Q: Yet they are the individuals who signed an assignment of mortgage on October 13, 2009, purporting to convey a mortgage from Mortgage Electronic Registration Systems, Inc. as nominee for First Security Mortgage Services to Citimortgage?
A: With authority from MERS to execute the document, yes they did. …
Q: So all you basically do when you get a new client for a foreclosure case, you cause an assignment of mortgage to be prepared, send it to your client for signature, and knowing that your clients have it own employees signing it and then sending it back to you, true?
A: Yes. However, that assignment is not part of the foreclosure action itself. It’s a chain of title document which is not part of the foreclosure.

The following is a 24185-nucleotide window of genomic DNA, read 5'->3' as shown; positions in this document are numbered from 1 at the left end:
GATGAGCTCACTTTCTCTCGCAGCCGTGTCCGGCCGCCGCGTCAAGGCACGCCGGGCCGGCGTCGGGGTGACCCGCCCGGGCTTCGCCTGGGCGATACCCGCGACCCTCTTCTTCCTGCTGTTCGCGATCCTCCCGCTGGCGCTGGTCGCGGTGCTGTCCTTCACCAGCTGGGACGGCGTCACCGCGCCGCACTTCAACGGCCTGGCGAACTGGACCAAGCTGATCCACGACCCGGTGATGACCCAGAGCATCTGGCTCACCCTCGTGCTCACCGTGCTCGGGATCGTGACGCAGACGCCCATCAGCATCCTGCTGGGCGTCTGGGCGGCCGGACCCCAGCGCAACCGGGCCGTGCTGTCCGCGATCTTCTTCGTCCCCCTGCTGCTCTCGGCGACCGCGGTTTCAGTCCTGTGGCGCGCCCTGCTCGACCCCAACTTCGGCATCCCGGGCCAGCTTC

Q: You’ve never seen these assignments of mortgage be attached to a complaint?
Shapiro represents JPMorgan and MERS in other, pending cases, including at least one case where MERS is adverse to Citimortgage. Yet Shapiro continues to represent Citimortgage in this case, adverse to JPMorgan and MERS. (If you don’t think there is anything wrong with that, call The Florida Bar and tell them you represent ABC Corp. against XYZ Corp. and ask The Bar if it’s ok for you to represent XYZ Corp. against ABC Corp. – see what they say. See if the Bar gives its blessing, even if both entities waive the conflict.) Shapiro did not perform a “conflict check” prior to representing Citimortgage in this case and, in fact, does not perform conflict checks when taking on new files. Instead, Shapiro’s standard practice is to file the suit for whichever bank it is representing in that case and presume there is no conflict unless a different bank asserts such a conflict.